Article 45 of the Basic Law: Selection of the Chief Executive by Universal Suffrage
24.   Regrettably, after spending 20 months on the political reform package, the “political reform trio” led by me in the last term of Government was unable to secure the selection of the Chief Executive by universal suffrage through “One Person, One Vote”.  The unlawful “Occupy Central” movement launched by some people has led to social conflicts and seriously affected the economic and social development of Hong Kong.  As a responsible Chief Executive returned by election, I fully understand the aspirations of the community, in particular our young generation, for universal suffrage.  Yet, we cannot ignore the reality and rashly embark on political reform once again.  During my term of office, I will do my best to work towards creating a favourable social atmosphere for taking forward political reform within the framework of the “831 Decision” of the Standing Committee of the National People’s Congress.

Executive-Legislature Relationship
25.   The Basic Law stipulates the respective responsibilities of the executive authorities and the legislature of the HKSAR.  While the Government fully respects the functions of the Legislative Council (LegCo) to exercise checks and balances on the executive authorities, we hope that through co-operation, we can reach consensus on issues that are controversial and yet strategically important for the long-term development of Hong Kong.  Before assuming office, I had started communicating actively with LegCo Members from different political parties and groups, and consulting them on how to make the best use of the new resources for education.  The additional recurrent funding of $3.6 billion for quality education was approved smoothly by the LegCo Finance Committee two weeks after it was proposed by the Government.  This demonstrates that good communication is the basis for co-operation between the executive authorities and the legislature.  I am confident that with the overall interests ofHong Kong as our common goal, we can discuss, decide and proceed together.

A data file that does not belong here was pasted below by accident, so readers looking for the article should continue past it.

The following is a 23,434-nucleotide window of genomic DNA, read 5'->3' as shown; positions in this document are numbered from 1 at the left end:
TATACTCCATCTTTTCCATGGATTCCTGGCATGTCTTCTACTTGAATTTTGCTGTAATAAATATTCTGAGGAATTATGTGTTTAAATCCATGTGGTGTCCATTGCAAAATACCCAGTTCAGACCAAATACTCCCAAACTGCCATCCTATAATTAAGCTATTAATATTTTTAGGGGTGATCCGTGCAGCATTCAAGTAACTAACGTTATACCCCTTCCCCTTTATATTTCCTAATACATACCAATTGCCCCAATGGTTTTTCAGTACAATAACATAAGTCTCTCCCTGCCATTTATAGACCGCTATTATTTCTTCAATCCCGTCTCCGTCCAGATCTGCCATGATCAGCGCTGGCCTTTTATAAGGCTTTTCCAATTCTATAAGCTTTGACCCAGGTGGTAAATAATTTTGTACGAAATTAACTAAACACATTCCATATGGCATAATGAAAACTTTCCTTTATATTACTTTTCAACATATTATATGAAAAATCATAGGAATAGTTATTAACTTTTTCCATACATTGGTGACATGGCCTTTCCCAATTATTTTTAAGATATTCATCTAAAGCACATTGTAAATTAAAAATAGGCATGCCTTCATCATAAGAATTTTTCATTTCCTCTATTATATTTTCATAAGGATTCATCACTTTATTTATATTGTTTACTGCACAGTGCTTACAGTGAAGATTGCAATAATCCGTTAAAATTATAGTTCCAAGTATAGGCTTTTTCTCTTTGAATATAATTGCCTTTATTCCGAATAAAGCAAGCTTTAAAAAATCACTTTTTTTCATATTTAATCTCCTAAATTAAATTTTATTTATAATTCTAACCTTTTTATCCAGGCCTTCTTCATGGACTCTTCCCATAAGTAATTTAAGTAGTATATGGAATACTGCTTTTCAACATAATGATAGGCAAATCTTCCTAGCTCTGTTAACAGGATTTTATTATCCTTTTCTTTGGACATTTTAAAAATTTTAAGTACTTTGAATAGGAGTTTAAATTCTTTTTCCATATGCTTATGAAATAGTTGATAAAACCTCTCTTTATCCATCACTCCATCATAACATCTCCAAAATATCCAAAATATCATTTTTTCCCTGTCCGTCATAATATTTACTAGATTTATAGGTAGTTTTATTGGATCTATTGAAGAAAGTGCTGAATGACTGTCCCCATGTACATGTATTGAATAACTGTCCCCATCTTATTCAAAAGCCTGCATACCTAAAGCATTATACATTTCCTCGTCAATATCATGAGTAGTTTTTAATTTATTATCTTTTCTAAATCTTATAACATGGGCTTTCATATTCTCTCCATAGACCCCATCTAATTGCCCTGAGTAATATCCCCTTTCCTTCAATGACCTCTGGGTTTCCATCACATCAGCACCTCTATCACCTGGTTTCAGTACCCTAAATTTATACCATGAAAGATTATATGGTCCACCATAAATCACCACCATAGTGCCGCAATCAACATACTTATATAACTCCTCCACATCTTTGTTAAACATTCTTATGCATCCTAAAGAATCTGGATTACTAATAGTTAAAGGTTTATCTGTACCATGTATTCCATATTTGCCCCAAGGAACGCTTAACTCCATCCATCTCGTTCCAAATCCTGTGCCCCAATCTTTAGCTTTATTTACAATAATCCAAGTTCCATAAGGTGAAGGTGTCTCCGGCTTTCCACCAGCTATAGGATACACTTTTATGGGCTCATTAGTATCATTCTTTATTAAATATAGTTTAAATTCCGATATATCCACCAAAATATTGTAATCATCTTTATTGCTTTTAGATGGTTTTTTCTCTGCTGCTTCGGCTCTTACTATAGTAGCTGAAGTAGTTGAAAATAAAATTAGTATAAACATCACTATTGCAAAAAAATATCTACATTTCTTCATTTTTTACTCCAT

26.   In the past three months, I have demonstrated through action that I attach great importance to improving the relationship between the executive authorities and the legislature.  Accepting the suggestion of LegCo Members, I have reverted to the practice of delivering the Policy Address at the first meeting of the legislative session.  I also responded positively to the request of the LegCo Committee on Rules of Procedure to increase the frequency of the Chief Executive’s Question and Answer Sessions.  I will continue to set an example and lead my political team to build an interactive platform for communication and co-operation with the LegCo.
District Administration
27.   On district administration, we will adopt a “bottom-up” approach and propose improvement measures after listening to the views of the District Councils and local communities regarding their long-standing concerns.  In this connection, the Government has already implemented a series of improvement measures through co-ordination across relevant departments under the Steering Committee on District Administration.  These include:
(i)    increasing the cleaning frequency: cleaning hygiene blackspots in all districts more frequently, and conducting large-scale clean-up operations regularly at coastal areas and typhoon shelters;
(ii)   stepping up law enforcement: stepping up inter-departmental collaboration and law enforcement effort with regard to blackspots of littering, illegal dumping, illegal parking of bicycles and shop-front extensions in the districts;
(iii) using automation to enhance efficiency: exploring the introduction of automated cleaning machines or technology for trial use at suitable venues or after large-scale events;